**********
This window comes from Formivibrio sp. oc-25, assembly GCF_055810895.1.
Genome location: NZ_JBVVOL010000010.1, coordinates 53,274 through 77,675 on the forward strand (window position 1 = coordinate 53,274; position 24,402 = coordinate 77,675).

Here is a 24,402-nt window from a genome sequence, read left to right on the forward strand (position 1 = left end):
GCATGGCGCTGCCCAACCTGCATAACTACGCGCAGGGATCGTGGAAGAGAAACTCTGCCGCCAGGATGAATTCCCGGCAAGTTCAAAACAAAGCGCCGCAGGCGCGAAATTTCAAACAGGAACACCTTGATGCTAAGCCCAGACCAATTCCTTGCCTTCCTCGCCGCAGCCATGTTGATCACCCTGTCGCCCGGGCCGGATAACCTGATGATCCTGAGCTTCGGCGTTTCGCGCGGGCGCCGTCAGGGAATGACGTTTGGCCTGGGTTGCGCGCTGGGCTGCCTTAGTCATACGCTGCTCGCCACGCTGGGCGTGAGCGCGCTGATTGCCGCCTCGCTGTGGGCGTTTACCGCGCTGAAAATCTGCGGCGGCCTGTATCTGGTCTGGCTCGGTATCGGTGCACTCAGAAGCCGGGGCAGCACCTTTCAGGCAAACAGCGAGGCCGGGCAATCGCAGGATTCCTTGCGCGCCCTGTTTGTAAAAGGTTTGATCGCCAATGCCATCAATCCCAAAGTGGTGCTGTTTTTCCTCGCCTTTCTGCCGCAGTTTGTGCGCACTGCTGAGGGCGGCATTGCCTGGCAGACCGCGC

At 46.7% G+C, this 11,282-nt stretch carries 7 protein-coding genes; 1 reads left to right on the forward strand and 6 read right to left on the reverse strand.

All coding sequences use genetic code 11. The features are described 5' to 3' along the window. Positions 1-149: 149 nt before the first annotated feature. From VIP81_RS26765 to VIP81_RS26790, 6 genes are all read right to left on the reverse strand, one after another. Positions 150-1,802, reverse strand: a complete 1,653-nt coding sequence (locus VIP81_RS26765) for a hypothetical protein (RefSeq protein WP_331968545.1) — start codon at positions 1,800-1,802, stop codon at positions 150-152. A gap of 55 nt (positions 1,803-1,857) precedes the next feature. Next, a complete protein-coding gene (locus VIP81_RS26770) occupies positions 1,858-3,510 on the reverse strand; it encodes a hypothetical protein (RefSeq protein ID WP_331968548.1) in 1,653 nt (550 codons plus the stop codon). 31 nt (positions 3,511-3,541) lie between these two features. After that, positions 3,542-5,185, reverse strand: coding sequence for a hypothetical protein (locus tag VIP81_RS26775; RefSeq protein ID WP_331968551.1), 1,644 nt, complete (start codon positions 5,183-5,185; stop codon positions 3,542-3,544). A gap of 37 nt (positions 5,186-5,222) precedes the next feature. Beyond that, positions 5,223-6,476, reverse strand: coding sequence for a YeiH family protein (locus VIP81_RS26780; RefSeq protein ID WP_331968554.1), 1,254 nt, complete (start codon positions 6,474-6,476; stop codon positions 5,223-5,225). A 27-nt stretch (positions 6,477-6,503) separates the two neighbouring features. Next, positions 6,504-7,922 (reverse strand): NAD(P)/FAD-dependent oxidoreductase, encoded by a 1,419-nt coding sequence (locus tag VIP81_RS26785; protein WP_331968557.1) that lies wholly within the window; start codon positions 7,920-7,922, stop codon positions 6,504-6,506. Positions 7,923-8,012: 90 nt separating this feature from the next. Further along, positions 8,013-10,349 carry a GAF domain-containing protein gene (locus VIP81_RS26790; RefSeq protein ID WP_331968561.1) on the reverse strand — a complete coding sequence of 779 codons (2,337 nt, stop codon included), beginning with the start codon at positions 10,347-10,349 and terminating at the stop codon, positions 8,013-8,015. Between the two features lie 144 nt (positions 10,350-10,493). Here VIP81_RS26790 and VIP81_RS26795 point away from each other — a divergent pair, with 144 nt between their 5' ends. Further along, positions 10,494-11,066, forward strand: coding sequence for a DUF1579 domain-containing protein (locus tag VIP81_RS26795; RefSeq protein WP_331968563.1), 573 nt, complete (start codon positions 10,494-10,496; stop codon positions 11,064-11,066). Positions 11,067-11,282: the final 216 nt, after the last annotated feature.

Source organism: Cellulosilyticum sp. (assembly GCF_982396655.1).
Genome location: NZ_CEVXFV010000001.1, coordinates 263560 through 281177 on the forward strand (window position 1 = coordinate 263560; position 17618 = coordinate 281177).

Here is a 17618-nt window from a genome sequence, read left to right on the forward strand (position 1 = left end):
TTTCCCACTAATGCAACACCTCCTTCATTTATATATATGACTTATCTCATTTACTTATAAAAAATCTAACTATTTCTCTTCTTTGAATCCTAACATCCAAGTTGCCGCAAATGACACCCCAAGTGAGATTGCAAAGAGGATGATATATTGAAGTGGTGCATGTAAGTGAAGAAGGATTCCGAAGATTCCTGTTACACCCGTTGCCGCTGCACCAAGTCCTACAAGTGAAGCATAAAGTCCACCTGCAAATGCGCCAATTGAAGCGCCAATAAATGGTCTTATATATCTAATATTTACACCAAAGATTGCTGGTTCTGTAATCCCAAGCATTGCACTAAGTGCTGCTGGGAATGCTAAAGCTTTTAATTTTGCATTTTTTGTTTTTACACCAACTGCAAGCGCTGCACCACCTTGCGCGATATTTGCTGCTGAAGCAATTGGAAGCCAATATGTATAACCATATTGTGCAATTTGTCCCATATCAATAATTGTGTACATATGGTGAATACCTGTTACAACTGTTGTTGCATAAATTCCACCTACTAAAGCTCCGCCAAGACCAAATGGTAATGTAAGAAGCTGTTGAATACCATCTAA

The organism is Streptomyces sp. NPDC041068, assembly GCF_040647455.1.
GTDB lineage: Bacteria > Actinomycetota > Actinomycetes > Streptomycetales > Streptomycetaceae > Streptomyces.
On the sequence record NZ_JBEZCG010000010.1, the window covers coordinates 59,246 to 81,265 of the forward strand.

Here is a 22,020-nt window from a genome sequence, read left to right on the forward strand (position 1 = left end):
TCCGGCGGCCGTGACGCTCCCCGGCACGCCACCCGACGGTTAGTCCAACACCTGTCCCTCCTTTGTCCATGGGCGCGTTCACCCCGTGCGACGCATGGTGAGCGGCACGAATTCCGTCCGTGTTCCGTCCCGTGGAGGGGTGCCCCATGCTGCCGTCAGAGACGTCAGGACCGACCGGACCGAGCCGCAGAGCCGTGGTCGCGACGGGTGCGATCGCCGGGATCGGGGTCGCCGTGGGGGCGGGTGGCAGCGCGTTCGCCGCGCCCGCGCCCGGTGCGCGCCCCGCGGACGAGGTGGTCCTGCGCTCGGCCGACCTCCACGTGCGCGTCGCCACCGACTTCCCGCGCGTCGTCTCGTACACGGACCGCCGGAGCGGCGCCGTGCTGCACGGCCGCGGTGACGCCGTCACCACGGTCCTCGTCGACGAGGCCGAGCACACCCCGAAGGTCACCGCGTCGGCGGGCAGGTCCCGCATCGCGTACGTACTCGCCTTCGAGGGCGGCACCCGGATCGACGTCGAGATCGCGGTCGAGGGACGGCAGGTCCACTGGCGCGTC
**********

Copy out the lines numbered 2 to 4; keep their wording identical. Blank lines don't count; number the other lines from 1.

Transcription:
Genome location: NZ_JBVVOL010000010.1, coordinates 53,274 through 77,675 on the forward strand (window position 1 = coordinate 53,274; position 24,402 = coordinate 77,675).

Here is a 24,402-nt window from a genome sequence, read left to right on the forward strand (position 1 = left end):
GCATGGCGCTGCCCAACCTGCATAACTACGCGCAGGGATCGTGGAAGAGAAACTCTGCCGCCAGGATGAATTCCCGGCAAGTTCAAAACAAAGCGCCGCAGGCGCGAAATTTCAAACAGGAACACCTTGATGCTAAGCCCAGACCAATTCCTTGCCTTCCTCGCCGCAGCCATGTTGATCACCCTGTCGCCCGGGCCGGATAACCTGATGATCCTGAGCTTCGGCGTTTCGCGCGGGCGCCGTCAGGGAATGACGTTTGGCCTGGGTTGCGCGCTGGGCTGCCTTAGTCATACGCTGCTCGCCACGCTGGGCGTGAGCGCGCTGATTGCCGCCTCGCTGTGGGCGTTTACCGCGCTGAAAATCTGCGGCGGCCTGTATCTGGTCTGGCTCGGTATCGGTGCACTCAGAAGCCGGGGCAGCACCTTTCAGGCAAACAGCGAGGCCGGGCAATCGCAGGATTCCTTGCGCGCCCTGTTTGTAAAAGGTTTGATCGCCAATGCCATCAATCCCAAAGTGGTGCTGTTTTTCCTCGCCTTTCTGCCGCAGTTTGTGCGCACTGCTGAGGGCGGCATTGCCTGGCAGACCGCGC